By Hannah Smith, Mar. 22, 2022
On Thursday March 17, Cal Poly Pomona’s MyCPP portal underwent a temporary shutdown to migrate the portal to the cloud. Students were still able to access online services such as Canvas and BroncoDirect during the shutdown but were redirected to a new webpage if they tried to access services through MyCPP.
According to an email sent to students on March 10, the migration to the cloud will provide “greater scalability and redundancy for this critical campus service.”
“It also gives us the ability to then have the environment that is hosting the portal, expand and scale up based on the demand,” said Ben Quillian, deputy chief information officer, regarding the transfer to the cloud. “It makes it more robust in terms of if there’s a high demand or a lot of resources come online to help support the portal.”
Before the migration to the cloud, MyCPP portal was hosted on several servers located in the campus data center. As the hardware hosting the portal was aging, administrators decided to move MyCPP to the cloud based on the traffic of the portal. MyCPP is not used frequently by students, but during times of registration, site traffic would spike, and services would slow down. With the transfer to the cloud, the campus will be able to allow more room for traffic when it needs to rather than purchasing more servers that may not be used frequently.
John McGuthry, chief information officer, offered an analogy of running a pizza shop. With one oven, the shop could serve 100 customers a day if each customer comes in one at a time, but as soon as more customers start to come in, the pizza shop would become overwhelmed and the shop would have to consider buying 100 ovens.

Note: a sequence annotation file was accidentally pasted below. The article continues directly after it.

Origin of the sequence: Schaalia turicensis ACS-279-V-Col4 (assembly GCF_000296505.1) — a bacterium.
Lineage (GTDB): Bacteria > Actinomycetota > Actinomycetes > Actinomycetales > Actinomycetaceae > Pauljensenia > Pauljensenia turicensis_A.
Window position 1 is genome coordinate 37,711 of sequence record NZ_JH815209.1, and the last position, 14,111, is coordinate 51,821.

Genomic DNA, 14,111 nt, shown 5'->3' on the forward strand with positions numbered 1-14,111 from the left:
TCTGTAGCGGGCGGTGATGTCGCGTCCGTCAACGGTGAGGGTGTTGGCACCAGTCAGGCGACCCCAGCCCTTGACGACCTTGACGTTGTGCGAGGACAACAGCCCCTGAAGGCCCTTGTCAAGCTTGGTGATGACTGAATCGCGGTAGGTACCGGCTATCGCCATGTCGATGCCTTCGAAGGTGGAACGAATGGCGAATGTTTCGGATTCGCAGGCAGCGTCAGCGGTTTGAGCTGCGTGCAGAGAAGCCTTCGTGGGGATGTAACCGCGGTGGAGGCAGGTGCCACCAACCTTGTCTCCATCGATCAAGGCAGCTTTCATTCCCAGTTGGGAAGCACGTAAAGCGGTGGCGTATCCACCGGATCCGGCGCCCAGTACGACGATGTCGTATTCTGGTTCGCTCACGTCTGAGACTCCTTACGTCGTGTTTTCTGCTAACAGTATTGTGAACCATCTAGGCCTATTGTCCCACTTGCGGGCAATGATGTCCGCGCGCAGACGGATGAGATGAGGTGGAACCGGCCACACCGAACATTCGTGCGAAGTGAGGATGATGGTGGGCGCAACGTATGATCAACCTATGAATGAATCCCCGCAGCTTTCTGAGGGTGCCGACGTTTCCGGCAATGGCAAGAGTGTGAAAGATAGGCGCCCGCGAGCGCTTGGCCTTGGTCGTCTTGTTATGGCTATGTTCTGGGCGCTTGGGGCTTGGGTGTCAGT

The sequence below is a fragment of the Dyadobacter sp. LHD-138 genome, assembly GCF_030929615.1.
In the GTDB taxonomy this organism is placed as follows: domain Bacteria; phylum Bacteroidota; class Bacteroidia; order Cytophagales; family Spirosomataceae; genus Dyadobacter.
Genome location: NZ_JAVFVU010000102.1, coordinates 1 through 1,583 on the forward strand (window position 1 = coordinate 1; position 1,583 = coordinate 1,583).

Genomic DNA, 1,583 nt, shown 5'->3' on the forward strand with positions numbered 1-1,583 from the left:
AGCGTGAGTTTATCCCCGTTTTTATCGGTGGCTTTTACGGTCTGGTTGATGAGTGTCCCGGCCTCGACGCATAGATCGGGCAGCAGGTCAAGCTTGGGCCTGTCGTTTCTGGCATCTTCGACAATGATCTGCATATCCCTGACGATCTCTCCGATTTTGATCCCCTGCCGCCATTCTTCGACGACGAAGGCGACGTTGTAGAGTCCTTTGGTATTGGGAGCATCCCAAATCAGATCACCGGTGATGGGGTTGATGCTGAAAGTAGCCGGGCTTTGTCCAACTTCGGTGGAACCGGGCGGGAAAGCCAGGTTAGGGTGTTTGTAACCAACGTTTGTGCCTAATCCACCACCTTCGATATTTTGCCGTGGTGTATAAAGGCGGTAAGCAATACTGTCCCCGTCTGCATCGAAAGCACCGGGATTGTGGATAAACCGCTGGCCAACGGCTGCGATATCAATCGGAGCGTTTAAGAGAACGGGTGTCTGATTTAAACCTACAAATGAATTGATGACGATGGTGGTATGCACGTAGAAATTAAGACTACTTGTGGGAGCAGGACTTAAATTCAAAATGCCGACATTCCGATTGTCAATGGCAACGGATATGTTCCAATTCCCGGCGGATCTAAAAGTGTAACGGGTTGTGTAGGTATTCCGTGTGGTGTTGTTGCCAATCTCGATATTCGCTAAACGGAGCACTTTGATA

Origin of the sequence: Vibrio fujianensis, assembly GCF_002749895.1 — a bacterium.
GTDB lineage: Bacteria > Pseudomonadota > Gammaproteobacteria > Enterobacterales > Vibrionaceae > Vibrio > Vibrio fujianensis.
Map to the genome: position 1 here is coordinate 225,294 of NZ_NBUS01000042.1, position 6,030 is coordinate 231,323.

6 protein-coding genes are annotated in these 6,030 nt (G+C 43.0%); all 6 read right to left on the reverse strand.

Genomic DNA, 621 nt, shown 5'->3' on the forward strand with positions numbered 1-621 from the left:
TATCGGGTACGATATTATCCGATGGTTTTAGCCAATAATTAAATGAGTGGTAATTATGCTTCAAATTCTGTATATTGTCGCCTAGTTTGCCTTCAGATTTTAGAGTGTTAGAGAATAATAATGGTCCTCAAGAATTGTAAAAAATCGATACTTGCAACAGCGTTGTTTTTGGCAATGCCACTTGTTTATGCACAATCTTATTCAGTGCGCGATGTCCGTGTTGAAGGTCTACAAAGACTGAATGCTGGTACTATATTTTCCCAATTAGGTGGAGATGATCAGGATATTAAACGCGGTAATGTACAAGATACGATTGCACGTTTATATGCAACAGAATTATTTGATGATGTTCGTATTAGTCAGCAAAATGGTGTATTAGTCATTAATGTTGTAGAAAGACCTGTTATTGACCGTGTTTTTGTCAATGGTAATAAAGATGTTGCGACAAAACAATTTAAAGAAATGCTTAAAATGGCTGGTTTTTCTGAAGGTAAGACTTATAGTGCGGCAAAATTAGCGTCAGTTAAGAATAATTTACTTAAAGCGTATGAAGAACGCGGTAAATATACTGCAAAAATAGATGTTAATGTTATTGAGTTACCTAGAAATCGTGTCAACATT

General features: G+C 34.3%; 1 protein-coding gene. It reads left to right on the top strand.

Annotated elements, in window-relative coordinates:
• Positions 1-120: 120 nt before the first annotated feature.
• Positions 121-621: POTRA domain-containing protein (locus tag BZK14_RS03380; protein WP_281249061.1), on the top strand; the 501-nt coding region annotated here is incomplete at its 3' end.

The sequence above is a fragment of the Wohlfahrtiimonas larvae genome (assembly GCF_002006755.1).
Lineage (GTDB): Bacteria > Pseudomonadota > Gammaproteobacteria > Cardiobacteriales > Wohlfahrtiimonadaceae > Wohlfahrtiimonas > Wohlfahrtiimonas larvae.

“This cloud environment, it allows us to basically use 100 ovens to make all those pizzas at the same time so that everybody gets their pizzas,” said McGuthry. “What’s nice about the cloud is that we don’t have to pay for those 100 ovens all the time. So, when those 100 people come to the shop, I can just tell the cloud provider ‘I need 100 ovens real quick’ and then I can use those 100 ovens and then I can give them back when I’m done.”
According to McGuthry, the decision to move MyCPP to the cloud was cost-effective and ensured that as software continues to update, this campus service would not be reliant on outdated hardware. Several other campus resources have already been moved to the cloud, such as the campus homepage, and now, MyCPP will join these resources in the campus cloud.
“All of these services that we use, they all run on computers and there’s a life that those computers have and what generally happens is, software gets more complicated, and it gets more intensive in terms of the resources that it needs, and the hardware typically stays the same,” said McGuthry. “As the software gets more intensive and requires more, it ends up living longer than the hardware and there comes a point in time when we have to get rid of that computer and get new ones.”
MyCPP moving to the cloud will further provide accessibility to campus resources, especially following a time when virtual instruction and online services were essential. Computer engineering student Kevin Jackson shared his experience with MyCPP prior to the service’s migration to the cloud.
“I use the portal pretty much every day to get to the essential CPP resources like Canvas or BroncoDirect,” said Jackson. “I could go sign into the individual websites, but I like signing into the portal which gives access to everything.”
With MyCPP’s cloud shift, the campus information officers have been looking for input on how to better improve the portal and make the online experience better for students. Jackson provided some of his suggestions for the portal.
“I would love to add a list of common student resources to the middle of the homepage so more students are aware of it rather than just all of them being listed on the student resources tab,” said Jackson.
The migration of MyCPP to the cloud included no other changes to the service other than how to portal is stored, but that doesn’t mean that the site could not undergo more dramatic changes in the future. For any IT concerns, campus community members can visit IT services webpage.
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